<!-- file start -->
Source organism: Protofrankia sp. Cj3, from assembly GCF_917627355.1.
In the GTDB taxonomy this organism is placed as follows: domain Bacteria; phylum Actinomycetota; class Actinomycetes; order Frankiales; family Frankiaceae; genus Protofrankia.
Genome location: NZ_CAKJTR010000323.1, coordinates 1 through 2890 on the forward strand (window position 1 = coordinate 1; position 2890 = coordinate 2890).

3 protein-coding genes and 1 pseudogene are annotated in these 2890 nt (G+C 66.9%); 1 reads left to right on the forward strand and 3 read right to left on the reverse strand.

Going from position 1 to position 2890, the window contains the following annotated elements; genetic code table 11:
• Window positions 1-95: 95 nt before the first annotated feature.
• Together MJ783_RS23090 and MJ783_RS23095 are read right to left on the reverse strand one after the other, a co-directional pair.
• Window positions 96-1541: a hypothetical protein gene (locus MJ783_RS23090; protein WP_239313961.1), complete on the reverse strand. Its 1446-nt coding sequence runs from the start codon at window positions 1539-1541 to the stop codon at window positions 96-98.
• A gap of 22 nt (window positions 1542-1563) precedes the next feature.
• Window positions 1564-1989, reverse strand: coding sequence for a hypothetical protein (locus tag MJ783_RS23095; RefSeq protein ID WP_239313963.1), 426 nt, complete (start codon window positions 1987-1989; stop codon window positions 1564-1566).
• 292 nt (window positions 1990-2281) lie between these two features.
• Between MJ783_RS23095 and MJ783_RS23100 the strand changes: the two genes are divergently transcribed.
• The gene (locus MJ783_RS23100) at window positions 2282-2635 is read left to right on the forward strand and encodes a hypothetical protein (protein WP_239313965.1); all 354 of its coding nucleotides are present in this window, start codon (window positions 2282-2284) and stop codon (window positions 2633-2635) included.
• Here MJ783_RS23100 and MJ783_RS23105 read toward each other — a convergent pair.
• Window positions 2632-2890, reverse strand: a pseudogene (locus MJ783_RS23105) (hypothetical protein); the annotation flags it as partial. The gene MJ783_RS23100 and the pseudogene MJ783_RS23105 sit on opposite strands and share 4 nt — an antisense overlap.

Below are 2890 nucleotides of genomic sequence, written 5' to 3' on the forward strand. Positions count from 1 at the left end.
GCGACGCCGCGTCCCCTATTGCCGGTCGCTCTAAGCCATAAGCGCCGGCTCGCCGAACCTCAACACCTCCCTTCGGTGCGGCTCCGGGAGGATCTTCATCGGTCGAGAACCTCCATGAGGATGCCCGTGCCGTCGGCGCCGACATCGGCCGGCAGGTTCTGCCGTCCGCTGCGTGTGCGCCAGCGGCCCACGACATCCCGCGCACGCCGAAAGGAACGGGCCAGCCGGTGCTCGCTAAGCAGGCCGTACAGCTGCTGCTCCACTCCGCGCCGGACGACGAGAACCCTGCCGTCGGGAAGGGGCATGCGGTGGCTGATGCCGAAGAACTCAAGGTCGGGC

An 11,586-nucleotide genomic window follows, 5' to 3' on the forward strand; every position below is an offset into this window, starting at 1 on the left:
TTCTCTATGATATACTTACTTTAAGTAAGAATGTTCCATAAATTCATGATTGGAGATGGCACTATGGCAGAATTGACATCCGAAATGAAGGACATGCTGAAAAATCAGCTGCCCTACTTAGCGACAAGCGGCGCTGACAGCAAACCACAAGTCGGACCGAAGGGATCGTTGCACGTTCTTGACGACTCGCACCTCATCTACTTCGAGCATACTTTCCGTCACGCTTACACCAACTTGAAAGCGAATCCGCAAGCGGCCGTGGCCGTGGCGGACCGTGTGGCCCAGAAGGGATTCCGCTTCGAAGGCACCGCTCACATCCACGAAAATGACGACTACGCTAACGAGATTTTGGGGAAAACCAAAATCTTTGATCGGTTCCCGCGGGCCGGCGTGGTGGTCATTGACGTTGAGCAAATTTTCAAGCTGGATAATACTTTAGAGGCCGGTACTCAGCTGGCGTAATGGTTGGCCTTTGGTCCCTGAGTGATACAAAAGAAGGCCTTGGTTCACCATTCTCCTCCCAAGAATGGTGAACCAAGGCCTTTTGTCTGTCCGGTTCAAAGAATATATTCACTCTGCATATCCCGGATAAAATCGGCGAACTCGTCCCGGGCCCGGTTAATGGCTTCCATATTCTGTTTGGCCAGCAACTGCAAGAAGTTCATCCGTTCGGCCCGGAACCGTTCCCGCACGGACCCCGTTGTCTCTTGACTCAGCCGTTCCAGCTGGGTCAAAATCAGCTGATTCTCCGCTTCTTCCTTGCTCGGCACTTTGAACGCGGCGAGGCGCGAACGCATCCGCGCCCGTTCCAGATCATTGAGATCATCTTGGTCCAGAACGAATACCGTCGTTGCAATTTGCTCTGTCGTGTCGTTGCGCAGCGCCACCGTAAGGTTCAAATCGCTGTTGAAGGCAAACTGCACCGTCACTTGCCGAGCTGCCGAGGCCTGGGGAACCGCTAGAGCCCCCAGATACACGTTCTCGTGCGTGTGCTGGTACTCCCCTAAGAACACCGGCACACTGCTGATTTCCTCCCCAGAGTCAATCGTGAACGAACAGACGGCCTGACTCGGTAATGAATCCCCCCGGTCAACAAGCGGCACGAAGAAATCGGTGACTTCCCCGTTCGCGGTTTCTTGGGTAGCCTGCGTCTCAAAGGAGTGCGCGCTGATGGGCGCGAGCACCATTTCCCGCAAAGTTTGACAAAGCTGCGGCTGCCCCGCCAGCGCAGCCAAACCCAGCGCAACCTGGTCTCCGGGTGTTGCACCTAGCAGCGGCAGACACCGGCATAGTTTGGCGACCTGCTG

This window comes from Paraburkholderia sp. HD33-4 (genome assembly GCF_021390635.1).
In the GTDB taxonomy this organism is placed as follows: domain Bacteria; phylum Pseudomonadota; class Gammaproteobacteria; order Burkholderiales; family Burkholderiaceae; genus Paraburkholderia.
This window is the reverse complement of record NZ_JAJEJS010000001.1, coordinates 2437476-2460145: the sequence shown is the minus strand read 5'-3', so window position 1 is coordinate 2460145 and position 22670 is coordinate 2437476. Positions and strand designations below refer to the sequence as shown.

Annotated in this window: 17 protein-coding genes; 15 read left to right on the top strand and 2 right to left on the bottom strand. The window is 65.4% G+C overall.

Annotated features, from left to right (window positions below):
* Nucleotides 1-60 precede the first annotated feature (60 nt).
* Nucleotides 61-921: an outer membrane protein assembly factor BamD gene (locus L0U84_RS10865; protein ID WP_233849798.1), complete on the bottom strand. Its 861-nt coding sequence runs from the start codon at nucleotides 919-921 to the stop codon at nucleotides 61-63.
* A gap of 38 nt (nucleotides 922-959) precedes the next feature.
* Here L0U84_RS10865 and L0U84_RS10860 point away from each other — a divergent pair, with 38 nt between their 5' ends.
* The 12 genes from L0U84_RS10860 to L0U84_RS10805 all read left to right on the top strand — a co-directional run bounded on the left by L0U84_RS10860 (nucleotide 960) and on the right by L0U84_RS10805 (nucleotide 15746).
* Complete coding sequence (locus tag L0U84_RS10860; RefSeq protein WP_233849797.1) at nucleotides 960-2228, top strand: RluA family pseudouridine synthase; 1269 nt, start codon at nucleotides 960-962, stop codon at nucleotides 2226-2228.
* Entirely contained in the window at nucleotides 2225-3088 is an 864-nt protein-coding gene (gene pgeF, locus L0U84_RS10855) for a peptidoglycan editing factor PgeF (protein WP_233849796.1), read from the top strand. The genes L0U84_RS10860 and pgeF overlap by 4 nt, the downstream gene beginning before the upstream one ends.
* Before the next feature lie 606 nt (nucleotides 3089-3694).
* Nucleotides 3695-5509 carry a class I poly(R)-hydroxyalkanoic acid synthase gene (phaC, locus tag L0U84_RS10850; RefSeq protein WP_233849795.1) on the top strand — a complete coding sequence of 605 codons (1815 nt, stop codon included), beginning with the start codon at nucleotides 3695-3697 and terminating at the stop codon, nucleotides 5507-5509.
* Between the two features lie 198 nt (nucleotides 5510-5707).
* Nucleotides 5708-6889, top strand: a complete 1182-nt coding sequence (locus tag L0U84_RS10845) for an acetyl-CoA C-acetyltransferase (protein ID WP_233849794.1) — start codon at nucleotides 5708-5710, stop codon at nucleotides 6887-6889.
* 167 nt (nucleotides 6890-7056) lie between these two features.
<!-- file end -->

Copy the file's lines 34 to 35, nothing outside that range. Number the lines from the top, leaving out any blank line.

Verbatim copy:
* Between the two features lie 198 nt (nucleotides 5510-5707).
* Nucleotides 5708-6889, top strand: a complete 1182-nt coding sequence (locus tag L0U84_RS10845) for an acetyl-CoA C-acetyltransferase (protein ID WP_233849794.1) — start codon at nucleotides 5708-5710, stop codon at nucleotides 6887-6889.